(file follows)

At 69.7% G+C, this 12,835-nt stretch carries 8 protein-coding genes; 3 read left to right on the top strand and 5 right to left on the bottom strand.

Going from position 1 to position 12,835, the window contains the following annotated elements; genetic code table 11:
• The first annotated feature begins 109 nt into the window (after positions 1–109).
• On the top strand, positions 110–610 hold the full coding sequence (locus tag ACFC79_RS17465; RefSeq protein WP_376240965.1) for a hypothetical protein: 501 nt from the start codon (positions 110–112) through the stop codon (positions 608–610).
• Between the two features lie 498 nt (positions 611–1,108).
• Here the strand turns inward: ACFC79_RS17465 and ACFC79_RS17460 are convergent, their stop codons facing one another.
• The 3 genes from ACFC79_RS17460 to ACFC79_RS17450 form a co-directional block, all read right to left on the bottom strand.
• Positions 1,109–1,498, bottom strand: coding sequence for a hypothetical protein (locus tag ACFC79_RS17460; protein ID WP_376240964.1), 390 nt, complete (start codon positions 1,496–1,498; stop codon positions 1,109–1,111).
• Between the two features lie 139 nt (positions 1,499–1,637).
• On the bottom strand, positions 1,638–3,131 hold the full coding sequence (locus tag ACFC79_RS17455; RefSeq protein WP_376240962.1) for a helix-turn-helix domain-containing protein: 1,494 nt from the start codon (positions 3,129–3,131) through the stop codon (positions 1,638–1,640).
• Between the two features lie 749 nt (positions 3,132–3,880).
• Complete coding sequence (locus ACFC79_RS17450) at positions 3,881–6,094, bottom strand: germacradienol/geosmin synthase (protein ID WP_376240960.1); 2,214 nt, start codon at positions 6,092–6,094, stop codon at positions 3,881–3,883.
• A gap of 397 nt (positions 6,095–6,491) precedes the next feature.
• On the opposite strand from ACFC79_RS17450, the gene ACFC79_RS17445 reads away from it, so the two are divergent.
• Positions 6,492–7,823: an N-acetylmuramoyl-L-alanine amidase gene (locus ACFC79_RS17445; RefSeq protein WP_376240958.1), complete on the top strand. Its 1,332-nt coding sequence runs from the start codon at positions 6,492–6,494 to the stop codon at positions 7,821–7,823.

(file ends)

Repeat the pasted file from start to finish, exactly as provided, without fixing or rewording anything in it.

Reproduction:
At 69.7% G+C, this 12,835-nt stretch carries 8 protein-coding genes; 3 read left to right on the top strand and 5 right to left on the bottom strand.

Going from position 1 to position 12,835, the window contains the following annotated elements; genetic code table 11:
• The first annotated feature begins 109 nt into the window (after positions 1–109).
• On the top strand, positions 110–610 hold the full coding sequence (locus tag ACFC79_RS17465; RefSeq protein WP_376240965.1) for a hypothetical protein: 501 nt from the start codon (positions 110–112) through the stop codon (positions 608–610).
• Between the two features lie 498 nt (positions 611–1,108).
• Here the strand turns inward: ACFC79_RS17465 and ACFC79_RS17460 are convergent, their stop codons facing one another.
• The 3 genes from ACFC79_RS17460 to ACFC79_RS17450 form a co-directional block, all read right to left on the bottom strand.
• Positions 1,109–1,498, bottom strand: coding sequence for a hypothetical protein (locus tag ACFC79_RS17460; protein ID WP_376240964.1), 390 nt, complete (start codon positions 1,496–1,498; stop codon positions 1,109–1,111).
• Between the two features lie 139 nt (positions 1,499–1,637).
• On the bottom strand, positions 1,638–3,131 hold the full coding sequence (locus tag ACFC79_RS17455; RefSeq protein WP_376240962.1) for a helix-turn-helix domain-containing protein: 1,494 nt from the start codon (positions 3,129–3,131) through the stop codon (positions 1,638–1,640).
• Between the two features lie 749 nt (positions 3,132–3,880).
• Complete coding sequence (locus ACFC79_RS17450) at positions 3,881–6,094, bottom strand: germacradienol/geosmin synthase (protein ID WP_376240960.1); 2,214 nt, start codon at positions 6,092–6,094, stop codon at positions 3,881–3,883.
• A gap of 397 nt (positions 6,095–6,491) precedes the next feature.
• On the opposite strand from ACFC79_RS17450, the gene ACFC79_RS17445 reads away from it, so the two are divergent.
• Positions 6,492–7,823: an N-acetylmuramoyl-L-alanine amidase gene (locus ACFC79_RS17445; RefSeq protein WP_376240958.1), complete on the top strand. Its 1,332-nt coding sequence runs from the start codon at positions 6,492–6,494 to the stop codon at positions 7,821–7,823.